More Than Meets The I
To see a world in a grain of sand
And a heaven in a wild flower,
Hold infinity in the palm of your hand
And eternity in an hour.
William Blake, Auguries of Innocence
Kurt has always had a crush on me, ever since I met him two years ago. He's seen me through relationship after relationship. He's really a great friend, and he's always been there for me. I'd be lying if I said I don't have feelings for him, but I've told him repeatedly that he's just not my type.
That's one of those ambiguities that most people wouldn't pick up on, but he asked for me to explain what I actually meant by my "type." I was a romantic, and I was waiting for my Prince Charming. I wanted to be swept off my feet. The truth is, I never really knew what my "type" was. That's when I had the dream.
I finally met the man of my dreams. Unfortunately, he was literally the man of my dreams, or better said, he was the man in my dream. I never met him in reality, but when I closed my eyes that night, I met him. He was so real. When I woke up, I began crying when I realized that it was only a dream. I had to face the pain of losing someone I love, without ever really being in love. All the burden and none of the benefit.
Finally, though, I had an answer for Kurt when he asked what I mean by my type: a tough, rugged, sophisticated man in a uniform, just like the one in my dream. Kurt was not tough, not rugged, and definitely not sophisticated. Being a struggling, unemployed poet, he hardly passes for a man in uniform. Kurt is the sweetest man I've ever met, but he simply isn't the man in my dream.
That dream was so real. That man was so real. I had to find him. I'll spare you the heart-rending details of the search that ensued, dating one cop after another, having my heart broken, and knocking on Kurt's door, crying.
I eventually became fascinated by the topic of dreams. I wanted an answer to my burning question: where is the man in my dream? I started reading books on the subject. I started with the strictly technical discourses, which talked quite a bit about the R.E.M. stage of sleeping, and the devastating effects that the lack of this state has on an individual's mental health. It was all very fascinating, but my answer was not there.
Then I began hunting down slightly more esoteric readings, everything from hallucination and hypnosis to tarot cards and astrology. All any of it ever did was confuse me even more. I finally decided that I needed some direction.
I found a psychologist by the name of Dr. Robert Reynolds, who specialized in dream psychology. I had several sessions with him. He started out by trying to convince me not to take the dream so seriously. "It was just a dream," he would say. Finally, he started sounding redundant, so he decided that I was going to stick to my guns--this dream was something I wanted to figure out.
This was when Dr. Reynolds decided to try hypnotherapy. He discovered that I was easily hypnotized but the first session was fairly uneventful. We explored my childhood, and found nothing of interest there. We explored some of my dreams, but we never managed to pull up the dream in question. When we parted that day, I agreed to maintain a detailed log of my dreams.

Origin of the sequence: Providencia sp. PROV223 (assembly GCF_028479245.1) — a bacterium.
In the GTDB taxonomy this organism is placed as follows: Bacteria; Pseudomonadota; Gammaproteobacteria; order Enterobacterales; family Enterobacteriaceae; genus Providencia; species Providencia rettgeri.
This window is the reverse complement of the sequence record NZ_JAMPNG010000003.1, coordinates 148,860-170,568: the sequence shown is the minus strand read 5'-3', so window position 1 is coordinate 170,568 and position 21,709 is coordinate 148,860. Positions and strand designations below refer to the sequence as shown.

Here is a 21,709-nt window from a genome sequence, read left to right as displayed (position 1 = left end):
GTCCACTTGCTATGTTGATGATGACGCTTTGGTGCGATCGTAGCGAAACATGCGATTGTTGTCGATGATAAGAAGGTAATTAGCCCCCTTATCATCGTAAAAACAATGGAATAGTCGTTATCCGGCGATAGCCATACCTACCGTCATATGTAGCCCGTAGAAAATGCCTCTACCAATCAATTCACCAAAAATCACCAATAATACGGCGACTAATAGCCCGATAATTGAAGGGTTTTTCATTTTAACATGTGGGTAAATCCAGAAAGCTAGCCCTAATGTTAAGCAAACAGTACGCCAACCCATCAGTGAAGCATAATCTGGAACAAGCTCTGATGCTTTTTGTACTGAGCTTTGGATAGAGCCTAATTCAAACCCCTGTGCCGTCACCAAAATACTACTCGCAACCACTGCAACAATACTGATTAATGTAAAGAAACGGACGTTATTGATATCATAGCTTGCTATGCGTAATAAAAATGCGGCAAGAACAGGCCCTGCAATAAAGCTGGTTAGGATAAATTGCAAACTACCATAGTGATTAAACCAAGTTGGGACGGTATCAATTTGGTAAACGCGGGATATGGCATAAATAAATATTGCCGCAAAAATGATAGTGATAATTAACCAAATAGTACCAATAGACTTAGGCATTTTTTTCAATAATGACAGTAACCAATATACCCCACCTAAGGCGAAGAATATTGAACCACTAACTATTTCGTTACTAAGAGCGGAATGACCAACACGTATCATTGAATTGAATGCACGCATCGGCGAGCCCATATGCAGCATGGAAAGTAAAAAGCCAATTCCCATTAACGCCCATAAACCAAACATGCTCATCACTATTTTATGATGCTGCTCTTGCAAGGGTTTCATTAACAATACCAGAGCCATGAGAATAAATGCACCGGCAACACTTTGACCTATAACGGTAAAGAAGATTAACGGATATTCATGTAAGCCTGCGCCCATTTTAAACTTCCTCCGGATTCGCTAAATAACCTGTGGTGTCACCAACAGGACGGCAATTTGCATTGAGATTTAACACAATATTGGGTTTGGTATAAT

I told Kurt all about the hypnosis. He was pretty intrigued by the whole concept, and he said that he wanted to try it. I told him that it's not a ride at an amusement park. "It's serious stuff," I told him, "intended to solve serious problems."
"I know that," he said. "I have a problem that I want solved."
"What possible problem could you have?" I asked. "You won't find a job with it."
"Very funny," he replied. "I don't want to tell you the problem because you'll misunderstand it."
I pressed him to tell me what it was, but he continued to refuse. I started getting frustrated. I began raising my voice, something I rarely do with him. "We're best friends!" I yelled. "We're supposed to tell each other everything!"
"I know we are," he told me. "I will tell you eventually. Now is not the time."
I wasn't satisfied, but I knew I wasn't going to win, so I gave up.
A week later, I was back at the hypnosis again. This time we nailed it. I found the man in my dream. Since I was under the direction of the doctor, he was able to intentionally pull out some aspects which I missed when I had the dream. The reason is simple, he told me later. In my dream, I was busy falling in love, but under hypnosis, the intention was to extract details about this mysterious man.
Unfortunately, I was in pretty bad shape when he took me out of hypnosis. At first, I was resistant. Finally, when I came to, I began crying uncontrollably. It took me several minutes before I started to recover. I told him that I never want to experience that again. Being with the love of your life and then repeatedly, forcibly being torn away has got to be some psychologists' twisted idea of Hell.
He agreed not to take me into that dream anymore, but he said that the session did bear fruit. "You provided several details of his personality, which I wrote down."
I looked at his notepad, and I read the description of the man in my dream. I know this person. This perfectly describes someone I know. It can't be true. The person I described in the dream is Kurt.
I told my doctor this, and he said that it's important that he meet Kurt, and maybe even hypnotize him as well.
"You're in luck," I told him. "Kurt has expressed interest in also trying hypnosis."